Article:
the second atom selection is an allowed rotation

center. The second selection need not be a subset of

the first, so rotations around atoms outside the

rigid body can occur. If no second atom selection is

given (or one is given, but no atoms are selected),

the rotations are made around the center of mass of

the first atom selection.

RROT BYREsidue 1 There is only a single atom selection, and each

selected atom is a center of rotation (around a

randomly selected axis) for its residue. If more

than one atom in a residue is selected, each counts

as a separate move instance.

RROT BYHEavy 1 The hydrogens attached to a heavy atom are rigidly

rotated around the heavy atom. If the FEWEr keyword

is set to 1 (the default), a move instance is counted

for each selected heavy atom with at least one hydrogen

atom attached (whether or not the hydrogens are selected

does not matter). If the FEWEr keyword is set to 0,

all heavy atoms are counted to permit straightforward

linking with RTRN BYHEavy move groups.

TORS 2 The two selections define the middle atoms (JK in

IJKL) of the rotatable torsions. If the FEWEr keyword

is set to 1 (default is 0), the directionality of the

selection will be ignored and each rotatable bond will

be included only once in the move set (such as to rotate

the end with fewer atoms). Otherwise, each rotatable

bond will be included either once or twice depending on

whether the atom selections match the bond in only one

direction (JK) or both (JK and KJ). Only torsions in

the PSF are enumerated.

CROT 1+ The first atom selection defines the "backbone"

along which the 7 (or in the case of a chain end, 6)

dihedrals lie. Each additional pair of selections

defines non-rotatable bonds. The first bond in a set

of 6 or 7 is the driver torsion. Non-rotatable bonds

are not allowed at the third or fifth bonds following

the driver (counting only rotatable ones). Note that

there is no checking for whether bonds selected to be

rotatable are indeed so. NLIMit is the number of

torsions in addition to the driver torsion that are

restricted by the maximum rotation (DMAX); values of

0 to 5 are possible. In general, setting NLIMit

greater than or equal to 1 is recommended since it

speeds up the root finding process and moves with large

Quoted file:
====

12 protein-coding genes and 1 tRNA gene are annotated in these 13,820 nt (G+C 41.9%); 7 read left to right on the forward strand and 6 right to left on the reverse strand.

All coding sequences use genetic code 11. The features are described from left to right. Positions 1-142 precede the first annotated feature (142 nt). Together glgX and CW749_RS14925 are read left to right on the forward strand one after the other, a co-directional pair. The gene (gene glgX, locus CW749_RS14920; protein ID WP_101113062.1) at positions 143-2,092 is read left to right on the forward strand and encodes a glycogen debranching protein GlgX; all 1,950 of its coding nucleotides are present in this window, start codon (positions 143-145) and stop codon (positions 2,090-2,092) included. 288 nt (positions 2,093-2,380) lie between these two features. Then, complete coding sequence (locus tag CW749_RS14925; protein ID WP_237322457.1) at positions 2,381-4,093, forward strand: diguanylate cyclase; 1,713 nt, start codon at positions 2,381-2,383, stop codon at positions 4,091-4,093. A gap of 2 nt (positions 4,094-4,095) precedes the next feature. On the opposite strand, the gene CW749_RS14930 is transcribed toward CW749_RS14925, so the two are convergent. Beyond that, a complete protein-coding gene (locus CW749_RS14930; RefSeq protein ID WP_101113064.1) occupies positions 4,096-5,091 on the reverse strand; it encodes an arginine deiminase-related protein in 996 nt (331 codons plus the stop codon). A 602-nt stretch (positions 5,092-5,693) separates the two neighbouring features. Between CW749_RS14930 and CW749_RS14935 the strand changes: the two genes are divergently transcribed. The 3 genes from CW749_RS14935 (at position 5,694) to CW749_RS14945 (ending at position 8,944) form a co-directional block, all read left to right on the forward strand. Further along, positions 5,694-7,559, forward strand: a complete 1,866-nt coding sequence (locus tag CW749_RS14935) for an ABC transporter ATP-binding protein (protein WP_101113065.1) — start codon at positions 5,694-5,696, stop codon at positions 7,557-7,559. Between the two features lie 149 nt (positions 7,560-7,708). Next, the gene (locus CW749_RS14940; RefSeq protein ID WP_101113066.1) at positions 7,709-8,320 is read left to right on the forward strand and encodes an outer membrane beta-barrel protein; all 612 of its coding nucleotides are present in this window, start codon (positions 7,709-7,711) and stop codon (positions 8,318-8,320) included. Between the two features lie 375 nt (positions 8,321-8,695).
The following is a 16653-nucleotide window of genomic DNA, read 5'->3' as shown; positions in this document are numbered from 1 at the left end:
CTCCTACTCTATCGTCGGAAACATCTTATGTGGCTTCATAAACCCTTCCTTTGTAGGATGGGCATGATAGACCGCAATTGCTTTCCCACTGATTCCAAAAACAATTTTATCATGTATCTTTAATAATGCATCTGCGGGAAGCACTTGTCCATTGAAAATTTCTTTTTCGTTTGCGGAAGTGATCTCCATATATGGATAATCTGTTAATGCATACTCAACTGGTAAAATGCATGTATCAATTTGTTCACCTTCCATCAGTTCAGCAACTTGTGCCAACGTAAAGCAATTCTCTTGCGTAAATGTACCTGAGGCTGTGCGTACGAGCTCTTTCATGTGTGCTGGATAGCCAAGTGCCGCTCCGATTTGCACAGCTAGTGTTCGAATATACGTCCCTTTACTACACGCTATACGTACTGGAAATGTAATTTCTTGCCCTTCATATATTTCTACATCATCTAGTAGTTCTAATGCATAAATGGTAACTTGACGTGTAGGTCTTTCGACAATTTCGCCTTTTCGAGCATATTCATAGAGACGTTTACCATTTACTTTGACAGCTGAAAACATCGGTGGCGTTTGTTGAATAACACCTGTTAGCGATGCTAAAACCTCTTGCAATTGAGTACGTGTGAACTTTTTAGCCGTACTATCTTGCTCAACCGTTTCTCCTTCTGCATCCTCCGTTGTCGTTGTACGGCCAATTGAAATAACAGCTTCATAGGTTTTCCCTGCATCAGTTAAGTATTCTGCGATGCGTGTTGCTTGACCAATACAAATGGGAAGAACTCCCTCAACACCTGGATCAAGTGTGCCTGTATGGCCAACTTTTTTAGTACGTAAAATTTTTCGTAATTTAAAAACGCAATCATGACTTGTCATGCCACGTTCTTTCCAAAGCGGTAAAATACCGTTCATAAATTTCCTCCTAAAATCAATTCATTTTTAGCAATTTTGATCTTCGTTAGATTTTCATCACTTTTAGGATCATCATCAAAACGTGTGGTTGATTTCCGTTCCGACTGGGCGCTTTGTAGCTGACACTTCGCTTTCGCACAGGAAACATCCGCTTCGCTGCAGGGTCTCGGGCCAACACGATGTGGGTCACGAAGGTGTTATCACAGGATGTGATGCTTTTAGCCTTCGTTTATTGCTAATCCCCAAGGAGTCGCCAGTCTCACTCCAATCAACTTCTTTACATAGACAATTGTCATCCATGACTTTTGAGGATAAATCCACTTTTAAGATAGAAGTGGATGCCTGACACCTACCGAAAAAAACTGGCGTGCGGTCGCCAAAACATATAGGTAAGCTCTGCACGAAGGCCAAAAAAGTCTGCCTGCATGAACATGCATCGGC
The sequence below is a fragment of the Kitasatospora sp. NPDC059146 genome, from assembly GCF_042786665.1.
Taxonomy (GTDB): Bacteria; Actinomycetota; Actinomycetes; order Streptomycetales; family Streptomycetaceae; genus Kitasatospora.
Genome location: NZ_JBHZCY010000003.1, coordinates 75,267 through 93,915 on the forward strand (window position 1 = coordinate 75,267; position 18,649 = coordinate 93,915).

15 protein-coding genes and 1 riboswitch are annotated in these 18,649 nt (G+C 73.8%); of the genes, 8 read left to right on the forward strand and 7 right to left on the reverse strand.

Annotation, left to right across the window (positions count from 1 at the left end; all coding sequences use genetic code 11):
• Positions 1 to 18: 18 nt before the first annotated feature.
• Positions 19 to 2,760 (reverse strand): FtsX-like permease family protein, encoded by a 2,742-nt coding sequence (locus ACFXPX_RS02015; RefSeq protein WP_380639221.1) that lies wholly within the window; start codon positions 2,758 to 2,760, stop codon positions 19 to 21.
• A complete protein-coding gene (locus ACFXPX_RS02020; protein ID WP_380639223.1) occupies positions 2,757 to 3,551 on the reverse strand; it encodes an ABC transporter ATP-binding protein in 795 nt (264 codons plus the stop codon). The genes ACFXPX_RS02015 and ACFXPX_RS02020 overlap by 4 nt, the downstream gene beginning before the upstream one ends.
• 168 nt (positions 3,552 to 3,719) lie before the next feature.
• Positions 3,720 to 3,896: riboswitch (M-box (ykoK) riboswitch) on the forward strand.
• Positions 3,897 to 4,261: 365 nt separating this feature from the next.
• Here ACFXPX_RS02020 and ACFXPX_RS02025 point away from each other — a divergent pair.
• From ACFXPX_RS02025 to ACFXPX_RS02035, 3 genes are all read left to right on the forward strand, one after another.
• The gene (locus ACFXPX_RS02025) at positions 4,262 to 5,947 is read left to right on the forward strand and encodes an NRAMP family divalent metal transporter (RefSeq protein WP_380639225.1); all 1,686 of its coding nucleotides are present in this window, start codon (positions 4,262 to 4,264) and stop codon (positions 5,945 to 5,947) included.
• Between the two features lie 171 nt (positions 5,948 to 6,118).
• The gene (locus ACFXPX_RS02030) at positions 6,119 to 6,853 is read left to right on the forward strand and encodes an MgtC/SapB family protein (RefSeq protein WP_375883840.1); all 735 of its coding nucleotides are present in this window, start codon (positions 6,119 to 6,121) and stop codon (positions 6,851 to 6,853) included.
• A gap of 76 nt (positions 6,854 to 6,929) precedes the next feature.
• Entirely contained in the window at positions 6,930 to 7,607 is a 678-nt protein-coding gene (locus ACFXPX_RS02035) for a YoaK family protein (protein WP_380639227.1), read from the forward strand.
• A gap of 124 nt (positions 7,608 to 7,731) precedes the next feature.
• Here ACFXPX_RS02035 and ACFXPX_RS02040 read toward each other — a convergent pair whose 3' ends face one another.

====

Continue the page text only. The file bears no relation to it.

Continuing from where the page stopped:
changes to the torsions tend to be rejected anyway.

Concerted rotations of path integral "polymers" require

the PIMC keyword.

HMC 1 The selected atoms are propagated with the specified

TIMEstep for NMDSteps molecular dynamics steps. The

change in total energy is used for the acceptance

criterion. SHAKE constraints are respected. The

standard fixed atom list is ignored, but note that,

in the present implementation, selections that move

only small parts of the system will be inefficient.

The non-bond list update during dynamics is separate

from that used in MC and is controlled by a common

variable set by the DYNAmics command. To suppress

updates of the non-bond list, it is necessary to

issue a dummy dynamics statement prior to MC:

DYNAmics NSTEps 0 INBFrq 0 NSAVC 0.

If IACCept=2, the dynamics take place on a transformed

potential (Andricioaei and Straub, 1996; Andricioaei

and Straub, 1997); use of the Tsallis method with HMC

requires that the TSALLIS keyword be included in

pref.dat during compilation.

If IACCept=0, sampling can be enhanced using the

method introduced in Andricioaei et al. (2003)

by setting MEFAactor, MEUPdate, and MEWEight to

non-zero values. MEFActor is the csi multiplicative

factor above Eq. 18 in the above paper, MEUPdate is

the frequency of updating the bias vector, and

MEWEight is the weight each new dynamics step carries

in the bias vector (dt/tl, where dt is the timestep

and tl is the averaging period).

VOLUme rig-unit 1 Volume scaling moves. Changes in ln V are selected

uniformly from the allowed range, and the scaling is

around the image center. The possible rigid units

are the same as for RTRN and RROT. If a "mixed"

scaling move is desired (e.g., solvent atoms are

scaled by residue while solute atoms are scaled

individually), it is necessary to couple two or more

"pure" scaling moves (see MOVE LINK).

GCMC 1 Insertion and deletion moves for grand canonical

Monte Carlo. Move instances are identified in the